COLORADO SPRINGS, Colo. — Six weeks after a new Texas law blocked most abortions, some women there have driven to Colorado and other neighboring states to receive the procedure, ratcheting up demand for Planned Parenthood services.
In Denver, which has the largest Planned Parenthood clinic in the Rocky Mountain region, there's been a 520% increase in Texas patients seeking abortions since Sept. 1, said Vicki Cowart, regional CEO of the organization.
The average distance people have traveled is 650 miles one-way, she said. Women who can't afford plane tickets and need to return to Texas quickly may not be able to take pain medication after their procedures before through the night to return to work or to their families, she said.
Planned Parenthood of the Rocky Mountains, which covers Colorado, Nevada and New Mexico, has seen demand for services more than double due to demand from Texans, leaders said. While some may travel to clinics in Albuquerque or Las Vegas, many come to Colorado, advocates say.
With wait times increasing, patients are increasingly traveling further north with some heading to to Fort Collins, where Cowart said that clinic has seen a 200% increase in Texas women seeking abortions. The city is a 13-hour one-way drive from Dallas.
Normally, the regional Planned Parenthood system sees about nine Texas patients each week, she said. In the first week of Texas implementing tougher laws against abortion implementation, "we saw 20," Cowart said. The wait time between scheduling and surgery is typically two to three days. Now, it's two weeks.
"We've got about 40 Texas residents who are currently scheduled," she said. Other facilities in Colorado who don't offer the procedure do offer abortion medications. Those places, too, have seen their demand increase, Cowart said, noting the medication must be picked up in person because it can't can't be mailed to Texas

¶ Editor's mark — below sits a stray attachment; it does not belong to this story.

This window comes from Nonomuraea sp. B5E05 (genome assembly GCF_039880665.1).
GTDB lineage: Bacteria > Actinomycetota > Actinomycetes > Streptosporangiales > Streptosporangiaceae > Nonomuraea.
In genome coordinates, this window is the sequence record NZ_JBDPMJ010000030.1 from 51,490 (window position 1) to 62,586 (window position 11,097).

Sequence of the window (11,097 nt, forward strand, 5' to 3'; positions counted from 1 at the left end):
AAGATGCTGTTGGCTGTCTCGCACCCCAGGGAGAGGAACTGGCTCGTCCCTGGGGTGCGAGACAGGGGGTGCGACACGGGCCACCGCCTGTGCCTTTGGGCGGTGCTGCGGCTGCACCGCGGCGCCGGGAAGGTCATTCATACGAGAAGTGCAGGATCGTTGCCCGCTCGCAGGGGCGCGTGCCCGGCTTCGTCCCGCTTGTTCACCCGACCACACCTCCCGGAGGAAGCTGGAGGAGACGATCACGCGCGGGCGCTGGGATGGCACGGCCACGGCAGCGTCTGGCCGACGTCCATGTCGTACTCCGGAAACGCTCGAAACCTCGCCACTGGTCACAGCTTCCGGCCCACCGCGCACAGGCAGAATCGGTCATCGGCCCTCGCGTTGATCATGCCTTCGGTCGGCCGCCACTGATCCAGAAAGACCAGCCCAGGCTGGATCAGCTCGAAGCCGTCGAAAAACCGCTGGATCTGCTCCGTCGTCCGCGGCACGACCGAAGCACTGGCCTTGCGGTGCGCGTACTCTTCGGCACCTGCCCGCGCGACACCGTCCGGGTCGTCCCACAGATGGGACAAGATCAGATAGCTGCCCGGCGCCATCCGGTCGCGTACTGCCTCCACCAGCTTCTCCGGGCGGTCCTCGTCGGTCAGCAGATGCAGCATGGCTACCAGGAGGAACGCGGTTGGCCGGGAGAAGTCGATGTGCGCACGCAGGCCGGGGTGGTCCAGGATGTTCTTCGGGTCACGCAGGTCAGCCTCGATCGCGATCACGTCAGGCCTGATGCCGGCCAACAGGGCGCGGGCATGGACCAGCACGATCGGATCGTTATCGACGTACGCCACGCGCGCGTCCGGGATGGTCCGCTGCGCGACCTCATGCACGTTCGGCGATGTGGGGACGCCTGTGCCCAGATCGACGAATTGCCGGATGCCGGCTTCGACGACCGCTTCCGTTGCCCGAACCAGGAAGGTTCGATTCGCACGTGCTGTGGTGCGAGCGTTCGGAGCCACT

As some Texans look to neighboring states for abortion services, the tighter regulations there remain in amid a looming a legal battle. On Friday, the U.S. Department of Justice said it would ask the Supreme Court to halt the law, a day after an appeals panel allowed the restrictions to remain in place. In a 5-4 decision last month, the Supreme Court declined to issue a preliminary injunction ahead of legal arguments.
Cobalt, which operates a fund to pay for abortions and assist women in travel and accommodations, is planning to increase its annual budget to meet increased need, said Dani Newsum, the organization's director of strategic partnerships. Cobalt and similar funds in the region, like Oklahoma's Roe Fund, have seen a spike in donations since the Texas law went into effect along with a surge in demand.
"During the first weeks of September after Texas Senate Bill 8 went into effect, Cobalt's abortion fund had 35 clients," Newsum said. "Twelve of those were from Texas. … You can multiply that for the clinics in Colorado that people are actually seeking entry to."